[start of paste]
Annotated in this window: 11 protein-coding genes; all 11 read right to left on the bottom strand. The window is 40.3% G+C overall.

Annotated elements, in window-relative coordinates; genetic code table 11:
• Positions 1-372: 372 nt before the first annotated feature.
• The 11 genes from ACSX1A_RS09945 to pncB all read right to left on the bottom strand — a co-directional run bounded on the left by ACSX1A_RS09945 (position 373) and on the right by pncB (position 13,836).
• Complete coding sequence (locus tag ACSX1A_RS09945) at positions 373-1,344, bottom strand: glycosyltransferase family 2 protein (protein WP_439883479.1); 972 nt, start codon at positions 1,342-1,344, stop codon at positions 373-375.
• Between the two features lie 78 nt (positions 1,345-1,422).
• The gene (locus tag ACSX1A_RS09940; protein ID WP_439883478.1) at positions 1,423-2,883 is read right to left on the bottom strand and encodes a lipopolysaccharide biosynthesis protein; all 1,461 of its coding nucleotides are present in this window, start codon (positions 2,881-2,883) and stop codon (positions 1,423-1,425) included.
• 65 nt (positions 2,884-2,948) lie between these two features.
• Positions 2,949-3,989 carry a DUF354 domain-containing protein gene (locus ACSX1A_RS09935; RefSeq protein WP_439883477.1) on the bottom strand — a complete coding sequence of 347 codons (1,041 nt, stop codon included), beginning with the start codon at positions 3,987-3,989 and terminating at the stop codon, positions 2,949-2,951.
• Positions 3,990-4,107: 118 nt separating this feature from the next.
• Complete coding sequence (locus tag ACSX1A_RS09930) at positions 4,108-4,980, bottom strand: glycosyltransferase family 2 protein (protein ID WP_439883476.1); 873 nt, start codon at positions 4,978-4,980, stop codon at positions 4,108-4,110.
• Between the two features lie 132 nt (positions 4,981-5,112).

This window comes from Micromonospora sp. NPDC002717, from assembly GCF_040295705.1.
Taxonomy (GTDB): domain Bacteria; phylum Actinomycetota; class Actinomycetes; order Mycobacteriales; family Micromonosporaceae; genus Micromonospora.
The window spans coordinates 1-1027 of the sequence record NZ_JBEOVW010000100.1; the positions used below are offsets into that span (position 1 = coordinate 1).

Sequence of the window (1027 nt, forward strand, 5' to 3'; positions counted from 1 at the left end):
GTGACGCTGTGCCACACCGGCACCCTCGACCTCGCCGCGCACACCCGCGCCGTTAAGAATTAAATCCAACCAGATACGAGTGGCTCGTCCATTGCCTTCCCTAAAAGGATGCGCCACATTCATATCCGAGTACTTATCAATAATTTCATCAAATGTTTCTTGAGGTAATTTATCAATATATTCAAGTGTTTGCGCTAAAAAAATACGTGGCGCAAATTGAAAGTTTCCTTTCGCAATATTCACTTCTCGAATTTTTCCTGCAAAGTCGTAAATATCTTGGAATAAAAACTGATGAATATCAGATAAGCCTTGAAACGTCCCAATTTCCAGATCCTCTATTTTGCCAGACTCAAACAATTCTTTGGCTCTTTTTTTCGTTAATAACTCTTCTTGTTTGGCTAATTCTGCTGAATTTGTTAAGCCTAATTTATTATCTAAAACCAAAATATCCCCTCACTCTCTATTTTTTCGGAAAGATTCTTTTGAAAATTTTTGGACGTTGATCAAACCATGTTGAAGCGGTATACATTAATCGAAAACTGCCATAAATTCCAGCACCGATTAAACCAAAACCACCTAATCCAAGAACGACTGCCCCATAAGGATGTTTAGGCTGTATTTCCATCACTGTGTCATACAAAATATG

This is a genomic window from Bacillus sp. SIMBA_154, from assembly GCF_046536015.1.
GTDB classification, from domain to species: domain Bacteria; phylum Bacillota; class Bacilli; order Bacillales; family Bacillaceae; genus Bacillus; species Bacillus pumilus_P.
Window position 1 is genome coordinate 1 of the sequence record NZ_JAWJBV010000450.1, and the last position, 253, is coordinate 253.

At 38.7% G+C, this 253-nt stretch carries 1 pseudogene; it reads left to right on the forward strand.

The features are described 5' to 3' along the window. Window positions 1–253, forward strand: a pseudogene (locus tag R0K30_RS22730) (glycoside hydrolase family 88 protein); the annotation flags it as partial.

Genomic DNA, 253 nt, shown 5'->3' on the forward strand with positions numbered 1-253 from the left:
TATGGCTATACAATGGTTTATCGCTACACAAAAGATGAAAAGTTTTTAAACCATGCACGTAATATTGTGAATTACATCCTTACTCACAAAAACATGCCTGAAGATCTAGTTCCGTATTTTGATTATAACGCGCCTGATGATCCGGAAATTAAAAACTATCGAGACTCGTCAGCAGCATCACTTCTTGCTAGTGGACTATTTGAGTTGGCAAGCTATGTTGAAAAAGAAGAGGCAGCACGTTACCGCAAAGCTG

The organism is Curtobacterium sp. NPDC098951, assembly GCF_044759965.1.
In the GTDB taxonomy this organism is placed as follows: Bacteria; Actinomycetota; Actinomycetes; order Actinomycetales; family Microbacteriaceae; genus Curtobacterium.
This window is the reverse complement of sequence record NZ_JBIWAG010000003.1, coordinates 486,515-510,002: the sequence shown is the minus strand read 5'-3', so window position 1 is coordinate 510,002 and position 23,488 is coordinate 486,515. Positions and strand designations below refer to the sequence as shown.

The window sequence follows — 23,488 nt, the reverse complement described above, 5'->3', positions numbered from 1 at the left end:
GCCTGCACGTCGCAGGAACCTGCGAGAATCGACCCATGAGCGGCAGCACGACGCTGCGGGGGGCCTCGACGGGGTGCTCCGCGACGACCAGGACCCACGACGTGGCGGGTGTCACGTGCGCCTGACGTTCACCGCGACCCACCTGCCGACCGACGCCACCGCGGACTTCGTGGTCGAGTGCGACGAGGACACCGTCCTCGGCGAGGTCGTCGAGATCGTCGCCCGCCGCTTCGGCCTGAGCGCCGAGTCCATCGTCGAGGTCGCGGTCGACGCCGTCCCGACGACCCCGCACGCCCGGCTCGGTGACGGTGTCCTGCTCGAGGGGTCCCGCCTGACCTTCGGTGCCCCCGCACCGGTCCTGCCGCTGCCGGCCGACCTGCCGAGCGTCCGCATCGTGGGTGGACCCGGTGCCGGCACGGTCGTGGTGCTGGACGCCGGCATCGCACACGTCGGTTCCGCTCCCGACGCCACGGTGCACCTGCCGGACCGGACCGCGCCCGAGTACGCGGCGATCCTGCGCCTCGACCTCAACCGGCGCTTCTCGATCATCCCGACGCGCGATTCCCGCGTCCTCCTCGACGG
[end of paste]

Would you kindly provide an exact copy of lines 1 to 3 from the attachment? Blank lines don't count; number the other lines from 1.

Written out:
Annotated in this window: 11 protein-coding genes; all 11 read right to left on the bottom strand. The window is 40.3% G+C overall.

Annotated elements, in window-relative coordinates; genetic code table 11:
• Positions 1-372: 372 nt before the first annotated feature.